With more than 20 years in the dealership business, Joe Orr, of Dick Hannah Honda, is redefining the role of general manager in the 21st century. He’s a freak about the numbers and holds his vendors accountable. He knows where the traffic is coming from but he’s also a master at finding new ways to generate sales. Once a skeptic of online reviews, Orr changed his tune and is using reviews to create hundreds of sales. He’s also willing to share his secrets. We sat down with him recently to learn more about his success.
The Dick Hannah Group is one of the largest groups in the Northwest.
Orr: Dick Hannah has been around since 1949 and is now a third generation dealership. There was Bill Hannah, then Dick Hannah, and now Jason and Jennifer Hannah.
I’ve been here 20 years. I have always been at the Honda store, I managed most of the stores here at one time or another but have always had the Honda store.
Right now I am the general manager of the Honda store and two used car superstores. They’re called “Dick Says Yes Stores.” They were big into special finance but now we are trying to move away from that. We focused on it when special finance was high.
I was the first one who came up with that name and then it seemed like the whole country came out with something that says “Yes.” It was all over the place.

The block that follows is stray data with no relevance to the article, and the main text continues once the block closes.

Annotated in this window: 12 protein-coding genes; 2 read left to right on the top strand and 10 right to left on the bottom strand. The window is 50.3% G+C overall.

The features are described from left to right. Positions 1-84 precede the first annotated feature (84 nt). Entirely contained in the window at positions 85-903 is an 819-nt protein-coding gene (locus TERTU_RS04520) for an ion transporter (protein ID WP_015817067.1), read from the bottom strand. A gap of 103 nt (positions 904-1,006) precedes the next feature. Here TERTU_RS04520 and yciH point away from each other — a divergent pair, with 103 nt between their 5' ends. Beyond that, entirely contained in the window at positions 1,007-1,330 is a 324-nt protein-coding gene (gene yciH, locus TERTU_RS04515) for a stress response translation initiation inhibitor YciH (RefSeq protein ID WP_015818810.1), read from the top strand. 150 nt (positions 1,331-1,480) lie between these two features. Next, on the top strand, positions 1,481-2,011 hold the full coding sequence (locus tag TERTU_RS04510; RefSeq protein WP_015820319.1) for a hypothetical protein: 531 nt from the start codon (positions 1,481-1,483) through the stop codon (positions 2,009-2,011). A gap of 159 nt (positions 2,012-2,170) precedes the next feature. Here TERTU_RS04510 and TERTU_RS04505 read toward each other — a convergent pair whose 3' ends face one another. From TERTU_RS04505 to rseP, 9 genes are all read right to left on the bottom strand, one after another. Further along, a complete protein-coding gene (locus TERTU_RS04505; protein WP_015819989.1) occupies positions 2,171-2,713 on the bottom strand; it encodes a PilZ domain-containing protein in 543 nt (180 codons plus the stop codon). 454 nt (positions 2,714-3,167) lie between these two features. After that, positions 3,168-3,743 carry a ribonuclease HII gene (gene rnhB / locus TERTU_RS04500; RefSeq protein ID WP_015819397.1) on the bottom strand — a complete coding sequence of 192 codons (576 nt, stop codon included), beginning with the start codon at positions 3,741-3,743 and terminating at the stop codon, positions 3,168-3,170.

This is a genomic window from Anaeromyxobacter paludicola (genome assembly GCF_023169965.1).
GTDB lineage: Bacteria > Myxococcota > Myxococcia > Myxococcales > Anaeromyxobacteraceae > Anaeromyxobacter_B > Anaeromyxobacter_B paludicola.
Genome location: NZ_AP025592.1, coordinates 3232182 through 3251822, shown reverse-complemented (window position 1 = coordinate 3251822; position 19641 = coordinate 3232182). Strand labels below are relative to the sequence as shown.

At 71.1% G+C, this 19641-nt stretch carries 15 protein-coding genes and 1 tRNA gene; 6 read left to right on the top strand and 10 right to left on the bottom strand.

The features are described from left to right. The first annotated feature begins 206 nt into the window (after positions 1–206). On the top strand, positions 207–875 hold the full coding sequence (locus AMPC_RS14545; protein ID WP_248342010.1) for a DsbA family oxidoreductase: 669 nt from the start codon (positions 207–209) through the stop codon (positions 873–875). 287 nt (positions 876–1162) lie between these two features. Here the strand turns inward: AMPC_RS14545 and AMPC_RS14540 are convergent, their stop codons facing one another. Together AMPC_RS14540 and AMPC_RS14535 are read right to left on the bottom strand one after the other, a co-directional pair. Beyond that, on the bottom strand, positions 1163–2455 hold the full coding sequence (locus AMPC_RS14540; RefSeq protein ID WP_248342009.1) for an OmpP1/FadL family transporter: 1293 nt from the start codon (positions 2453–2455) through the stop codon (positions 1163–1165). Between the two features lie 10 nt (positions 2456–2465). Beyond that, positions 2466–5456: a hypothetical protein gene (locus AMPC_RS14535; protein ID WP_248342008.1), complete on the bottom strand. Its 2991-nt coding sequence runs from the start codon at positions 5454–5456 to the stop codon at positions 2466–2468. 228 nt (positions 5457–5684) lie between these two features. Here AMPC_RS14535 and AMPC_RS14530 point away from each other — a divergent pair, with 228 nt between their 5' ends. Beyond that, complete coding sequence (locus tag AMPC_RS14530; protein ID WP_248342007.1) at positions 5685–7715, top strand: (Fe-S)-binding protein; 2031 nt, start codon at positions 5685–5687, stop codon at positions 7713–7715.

But now we are trying to repurpose the word “Yes,” to a campaign about transparency. We show the customers, “Yes” to over 500 used cars, “Yes” to not showing you only the price and miles of our car, but also the price and miles of every competitive car just like it within 100 miles. So we are trying to give the customers exactly what they are looking for. A one-stop shopping place so they can actually trust us. We got the vAuto cutout of every one of the cars so they can see, when they walk onto our lot, if they are looking at a 2008 Accord LX, they can see on the window there are nine within 100 miles, see the miles and the price of all of those vehicles. We want them to have all of that information, we are practicing transparency.
How much do you do with the Internet and social media with those two stores?
Orr: Well what’s interesting is that at the last Digital Dealer conference, I met Mike Fitzpatrick with Dealer Trend. They build microsites, they do WordPress, they can send a specific piece of inventory through a WordPress news blog so it actually becomes SEO relevant.
We have been working with him since the show and have created seven microsites: three for the Honda store and two for the Vancouver Used Car Superstore and two for our Albany Used Car Superstore.